Suppose I want to learn the value of \(\omega\in\{0,1\}\). I observe a sequence of iid signals \((s_n)_{n\ge1}\) with $$\Pr(s_n=0\,\vert\,\omega=0)=1-\alpha$$ and $$\Pr(s_n=1\,\vert\,\omega=1)=1-\beta,$$ where \(\alpha\) and \(\beta\) are false positive and false negative rates. I let \(\pi_n\) denote my belief that \(\omega=1\) after observing \(n\) signals, and update this belief sequentially via Bayes’ formula: $$\pi_{n}(s)=\frac{\Pr(s_n=s\,\vert\,\omega=1)\pi_{n-1}}{\Pr(s_n=s)}.$$ In particular, if I observe \(s_n=0\) then I update my belief to $$\pi_n(0)=\frac{\beta\pi_{n-1}}{\beta\pi_{n-1}+(1-\alpha)(1-\pi_{n-1})},$$ whereas if I observe \(s_n=1\) then I update my belief to $$\pi_n(1)=\frac{(1-\beta)\pi_{n-1}}{(1-\beta)\pi_{n-1}+\alpha(1-\pi_{n-1})}.$$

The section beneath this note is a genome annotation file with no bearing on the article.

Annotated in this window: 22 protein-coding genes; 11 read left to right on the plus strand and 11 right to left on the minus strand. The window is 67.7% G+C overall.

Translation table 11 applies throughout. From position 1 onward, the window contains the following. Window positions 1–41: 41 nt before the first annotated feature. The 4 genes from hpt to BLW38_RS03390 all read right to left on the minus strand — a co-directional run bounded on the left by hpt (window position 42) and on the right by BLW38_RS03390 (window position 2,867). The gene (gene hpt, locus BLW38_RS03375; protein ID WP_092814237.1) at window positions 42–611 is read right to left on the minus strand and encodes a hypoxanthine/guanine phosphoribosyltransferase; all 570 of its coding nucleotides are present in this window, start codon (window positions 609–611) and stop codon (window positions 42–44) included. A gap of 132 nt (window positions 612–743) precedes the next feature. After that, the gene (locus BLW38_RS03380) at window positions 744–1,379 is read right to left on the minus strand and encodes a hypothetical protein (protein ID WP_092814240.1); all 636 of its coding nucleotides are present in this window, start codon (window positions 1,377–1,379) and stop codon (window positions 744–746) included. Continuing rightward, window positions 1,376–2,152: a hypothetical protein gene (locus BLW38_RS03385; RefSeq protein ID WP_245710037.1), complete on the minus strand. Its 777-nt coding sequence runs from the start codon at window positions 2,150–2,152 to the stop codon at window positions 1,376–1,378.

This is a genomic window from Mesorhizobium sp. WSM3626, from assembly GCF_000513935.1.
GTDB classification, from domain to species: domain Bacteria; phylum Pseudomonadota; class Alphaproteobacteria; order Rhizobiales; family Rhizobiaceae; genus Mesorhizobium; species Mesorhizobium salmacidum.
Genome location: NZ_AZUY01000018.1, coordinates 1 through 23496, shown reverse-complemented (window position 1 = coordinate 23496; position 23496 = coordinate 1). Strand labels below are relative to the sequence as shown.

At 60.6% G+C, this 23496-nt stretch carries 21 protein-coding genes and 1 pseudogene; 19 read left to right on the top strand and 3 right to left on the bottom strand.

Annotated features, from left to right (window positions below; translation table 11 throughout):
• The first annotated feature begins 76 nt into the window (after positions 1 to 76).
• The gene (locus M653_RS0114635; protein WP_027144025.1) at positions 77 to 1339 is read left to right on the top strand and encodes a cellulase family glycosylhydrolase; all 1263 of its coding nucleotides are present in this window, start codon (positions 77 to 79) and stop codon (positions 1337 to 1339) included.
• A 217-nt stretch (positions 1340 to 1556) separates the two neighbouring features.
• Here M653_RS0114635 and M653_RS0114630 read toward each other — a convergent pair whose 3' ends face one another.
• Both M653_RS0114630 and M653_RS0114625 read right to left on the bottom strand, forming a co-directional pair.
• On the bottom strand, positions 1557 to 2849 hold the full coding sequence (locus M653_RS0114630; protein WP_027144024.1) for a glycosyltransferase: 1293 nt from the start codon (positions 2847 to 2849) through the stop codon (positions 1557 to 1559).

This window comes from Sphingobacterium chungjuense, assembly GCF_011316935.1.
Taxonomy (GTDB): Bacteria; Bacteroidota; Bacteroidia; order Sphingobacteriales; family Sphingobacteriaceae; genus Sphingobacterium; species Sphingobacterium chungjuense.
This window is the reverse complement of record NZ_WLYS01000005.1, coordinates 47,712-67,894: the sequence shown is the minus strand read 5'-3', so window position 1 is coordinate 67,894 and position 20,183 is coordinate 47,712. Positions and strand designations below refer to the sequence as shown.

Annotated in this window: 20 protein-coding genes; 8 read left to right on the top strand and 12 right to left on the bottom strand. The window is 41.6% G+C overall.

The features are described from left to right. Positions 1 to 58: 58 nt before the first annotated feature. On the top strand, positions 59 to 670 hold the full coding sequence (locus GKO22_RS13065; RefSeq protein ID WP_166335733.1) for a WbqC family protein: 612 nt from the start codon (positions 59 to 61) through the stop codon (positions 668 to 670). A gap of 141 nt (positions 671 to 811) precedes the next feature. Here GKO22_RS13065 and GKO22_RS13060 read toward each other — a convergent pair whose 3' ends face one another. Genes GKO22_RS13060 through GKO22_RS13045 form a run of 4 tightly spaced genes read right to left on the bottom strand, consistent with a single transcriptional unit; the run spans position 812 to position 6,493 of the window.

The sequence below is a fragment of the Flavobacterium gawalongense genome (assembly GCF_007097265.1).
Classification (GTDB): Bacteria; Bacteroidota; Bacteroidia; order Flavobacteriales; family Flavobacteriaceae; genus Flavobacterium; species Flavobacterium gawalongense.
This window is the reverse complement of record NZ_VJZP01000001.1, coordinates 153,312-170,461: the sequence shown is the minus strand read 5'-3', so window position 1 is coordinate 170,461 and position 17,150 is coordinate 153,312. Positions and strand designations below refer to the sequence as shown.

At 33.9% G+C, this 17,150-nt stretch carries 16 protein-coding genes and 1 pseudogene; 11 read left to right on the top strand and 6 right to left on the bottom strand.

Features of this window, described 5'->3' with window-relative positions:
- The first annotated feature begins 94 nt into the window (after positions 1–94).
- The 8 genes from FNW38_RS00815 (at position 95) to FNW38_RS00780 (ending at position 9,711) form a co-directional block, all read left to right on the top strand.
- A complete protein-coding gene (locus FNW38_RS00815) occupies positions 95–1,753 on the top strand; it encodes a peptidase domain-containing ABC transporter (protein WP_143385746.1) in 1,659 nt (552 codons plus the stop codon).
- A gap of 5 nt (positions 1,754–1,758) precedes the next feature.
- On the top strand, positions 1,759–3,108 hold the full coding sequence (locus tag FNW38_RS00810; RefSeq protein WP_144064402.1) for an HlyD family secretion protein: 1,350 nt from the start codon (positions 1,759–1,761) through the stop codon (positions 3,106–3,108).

The chart below shows how my belief \(\pi_n\) changes with \(n\). Each path in the chart corresponds to the sequence of beliefs \((\pi_0,\pi_1,\ldots,\pi_{100})\) obtained by updating my initial belief \(\pi_0=0.5\) in response to a signal sequence \((s_1,s_2,\ldots,s_{100})\). I simulate 10 such sequences, fixing \(\omega=1\) and \(\alpha=0.4\) but varying \(\beta\in\{0.2,0.4,0.6,0.8\}\).

If \(\beta\not=0.6\) then my belief converges to \(\pi_n=1\) as \(n\) grows. However, if \(\beta=0.6\) then \(\pi_n=\pi_0\) for each \(n\); that is, I never update my beliefs regardless of the signals I observe. This is because if \(\alpha+\beta=1\) then \(\Pr(s_n=s\cap\omega=1)=\Pr(s_n=s)\) for each \(s\in\{0,1\}\), and so signals are uninformative because they are independent of \(\omega\).

The chart below plots the mean of my beliefs \(\pi_n\) across 1,000 realizations of the signals simulated above. Again, I fix \(\omega=1\) and the false positive rate \(\alpha=0.4\) but vary the false negative rate \(\beta\in\{0.2,0.4,0.6,0.8\}\). Higher values of \(\beta\) are not always worse: my belief converges to the truth faster when \(\beta=0.8\) than when \(\beta=0.4\). Intuitively, if I know the false negative rate is close to 100% then observing a signal \(s_n=0\) gives me strong evidence that \(\omega=1\).